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 Why?
 What?
 How to use it?
 How to disseminate it?
2
Community-Based Tourism (CBT)
toolkit
Caribbean Tourism Organis...
1. Build capacity of BSOs to support clusters, including CTO
 CBT projects can represent the best example of cluster init...
4
What is it? The CBT toolkit includes 5 tools that
people can use to achieve each purpose
Tool Description
COMMUNITY
TOUR...
5
COMMUNITY TOURISM
DEVELOPMENT
Template to prepare an inventory of assets found in the
community which are valuable for C...
6
6 types of assets, 19 sub-types,
171 options
Asset Types List - Reference for completing sheets: 1) Accommodation, 2) At...
7
COMMUNITY TOURISM
DEVELOPMENT
1
Tourism Assets Inventory
Instructions
To list and categorise the products, services and ...
8
COMMUNITY TOURISM
DEVELOPMENT
Frame of reference to assess market readiness and gaps
based on KSFs, and discuss prioriti...
9
Community tourism developmentGovernance and Leadership
CBT integrated in local economic planning
Representative governan...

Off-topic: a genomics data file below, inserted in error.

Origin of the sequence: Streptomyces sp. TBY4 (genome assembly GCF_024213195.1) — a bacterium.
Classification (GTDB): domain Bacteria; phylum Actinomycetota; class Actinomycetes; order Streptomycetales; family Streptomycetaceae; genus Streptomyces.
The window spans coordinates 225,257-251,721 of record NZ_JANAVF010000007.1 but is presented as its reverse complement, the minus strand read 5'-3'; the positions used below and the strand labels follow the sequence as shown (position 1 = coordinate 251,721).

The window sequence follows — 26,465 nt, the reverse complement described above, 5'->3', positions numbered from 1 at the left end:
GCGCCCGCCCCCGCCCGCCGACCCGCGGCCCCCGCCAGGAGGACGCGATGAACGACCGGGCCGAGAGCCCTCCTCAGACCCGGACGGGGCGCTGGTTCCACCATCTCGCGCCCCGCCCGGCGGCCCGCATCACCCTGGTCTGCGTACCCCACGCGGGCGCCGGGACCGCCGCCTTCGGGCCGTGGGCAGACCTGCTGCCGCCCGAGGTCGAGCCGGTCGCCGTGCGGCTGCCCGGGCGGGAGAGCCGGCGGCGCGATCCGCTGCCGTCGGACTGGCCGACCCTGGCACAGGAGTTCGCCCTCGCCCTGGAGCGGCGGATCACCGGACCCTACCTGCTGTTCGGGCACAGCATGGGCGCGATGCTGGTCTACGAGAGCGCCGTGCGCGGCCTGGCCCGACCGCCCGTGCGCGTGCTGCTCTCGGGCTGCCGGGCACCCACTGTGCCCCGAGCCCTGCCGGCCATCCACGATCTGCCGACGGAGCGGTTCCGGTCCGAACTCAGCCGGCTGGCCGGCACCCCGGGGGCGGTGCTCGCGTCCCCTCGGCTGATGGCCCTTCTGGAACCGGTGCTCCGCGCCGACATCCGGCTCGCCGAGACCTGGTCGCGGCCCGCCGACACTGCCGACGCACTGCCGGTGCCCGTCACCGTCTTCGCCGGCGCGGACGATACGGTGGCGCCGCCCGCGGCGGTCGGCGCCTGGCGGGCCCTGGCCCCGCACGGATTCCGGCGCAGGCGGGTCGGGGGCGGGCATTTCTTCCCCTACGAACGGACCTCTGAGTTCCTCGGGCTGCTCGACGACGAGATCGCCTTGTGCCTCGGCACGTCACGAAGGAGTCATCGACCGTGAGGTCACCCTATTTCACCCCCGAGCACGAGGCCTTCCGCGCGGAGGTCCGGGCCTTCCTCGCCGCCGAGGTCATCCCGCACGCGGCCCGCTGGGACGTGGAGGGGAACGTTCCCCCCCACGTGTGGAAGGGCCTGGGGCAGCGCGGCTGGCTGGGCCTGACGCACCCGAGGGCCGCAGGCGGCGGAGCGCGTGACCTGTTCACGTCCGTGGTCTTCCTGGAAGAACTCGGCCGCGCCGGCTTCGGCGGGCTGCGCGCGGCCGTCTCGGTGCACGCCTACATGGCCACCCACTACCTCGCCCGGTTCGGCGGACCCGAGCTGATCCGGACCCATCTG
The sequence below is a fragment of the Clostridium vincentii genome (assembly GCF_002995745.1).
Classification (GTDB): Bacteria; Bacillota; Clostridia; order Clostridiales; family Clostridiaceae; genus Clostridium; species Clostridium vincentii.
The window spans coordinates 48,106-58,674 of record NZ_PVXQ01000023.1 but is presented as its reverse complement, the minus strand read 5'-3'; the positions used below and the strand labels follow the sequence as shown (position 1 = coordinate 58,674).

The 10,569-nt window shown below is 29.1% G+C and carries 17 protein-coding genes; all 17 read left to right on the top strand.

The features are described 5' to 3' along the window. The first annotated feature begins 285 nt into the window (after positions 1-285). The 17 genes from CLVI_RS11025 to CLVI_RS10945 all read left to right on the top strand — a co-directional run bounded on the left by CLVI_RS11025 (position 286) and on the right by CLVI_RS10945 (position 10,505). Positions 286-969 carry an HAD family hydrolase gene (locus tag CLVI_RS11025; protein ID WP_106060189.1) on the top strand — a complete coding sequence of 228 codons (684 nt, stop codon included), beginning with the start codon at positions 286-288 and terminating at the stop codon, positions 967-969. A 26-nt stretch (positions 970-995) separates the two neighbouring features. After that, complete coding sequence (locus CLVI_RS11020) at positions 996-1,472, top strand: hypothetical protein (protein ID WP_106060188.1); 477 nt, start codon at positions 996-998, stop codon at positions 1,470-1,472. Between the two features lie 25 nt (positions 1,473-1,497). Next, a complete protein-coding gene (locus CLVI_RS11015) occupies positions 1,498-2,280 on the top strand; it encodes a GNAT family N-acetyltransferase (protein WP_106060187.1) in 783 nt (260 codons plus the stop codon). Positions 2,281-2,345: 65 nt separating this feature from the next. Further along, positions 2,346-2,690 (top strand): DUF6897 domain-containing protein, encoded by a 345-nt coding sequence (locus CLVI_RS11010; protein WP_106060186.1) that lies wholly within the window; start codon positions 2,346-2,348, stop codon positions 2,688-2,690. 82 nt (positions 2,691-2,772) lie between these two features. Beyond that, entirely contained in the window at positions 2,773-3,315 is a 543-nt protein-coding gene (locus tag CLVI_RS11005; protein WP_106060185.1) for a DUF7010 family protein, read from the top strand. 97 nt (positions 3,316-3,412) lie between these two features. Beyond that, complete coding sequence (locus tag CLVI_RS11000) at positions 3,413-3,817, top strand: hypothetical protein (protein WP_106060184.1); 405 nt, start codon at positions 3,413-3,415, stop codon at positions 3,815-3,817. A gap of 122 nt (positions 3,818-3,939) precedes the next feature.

10
Questions suggested to
facilitate:
Compete Caribbean-Caribbean Tourism Organization
Community-Based Tourism Readiness D...
11
What is it? The CBT toolkit includes 5 tools that
people can use to achieve each purpose
Tool Description
COMMUNITY
TOU...
12
ENTERPRISE DEVELOPMENT
User-friendly guidebook to help entrepreneurs develop profitable
CBT enterprises that return ben...
13
ENTERPRISE DEVELOPMENT
User-friendly guidebook to help entrepreneurs develop profitable
CBT enterprises that return ben...
The CBT enterprise handbook is based on the market-Readiness model
developed by Small Planet Inc.
15
What is it? The CBT toolkit includes 5 tools that
people can use to achieve each purpose
Tool Description
COMMUNITY
TOU...
16
PRODUCT DEVELOPMENT
Assessment of willingness-to-pay of American visitors for
experiences that can be offered by Caribb...
17
15 activities prioritized out of 30 considered based on
potential benefits for Caribbean MSMEs
Niche Markets Category C...
18
Four activities further prioritized based on research
findings to optimize regional benefits
 These activities show hi...
19
The four top activities that can generate the most
revenues for Caribbean businesses involved agrifood
Traditional
Cuis...
20
Each activity analyzed: preferred characteristics, who to
target, how to market, how to price, etc.
Local Tourism
 Mos...
 Deal breaker: Perception of safety and hygiene
Inform customers
Certifications to show that standards are met
 Visito...
22
What is it? The CBT toolkit includes 5 tools that
people can use to achieve each purpose
Tool Description
COMMUNITY
TOU...
23
MARKET DEVELOPMENT
2-page template to collect information about the types of
experiences found in the community to attr...
 Why?
 What?
 How to use it?
 How to disseminate it?
24
Community-Based Tourism (CBT)
toolkit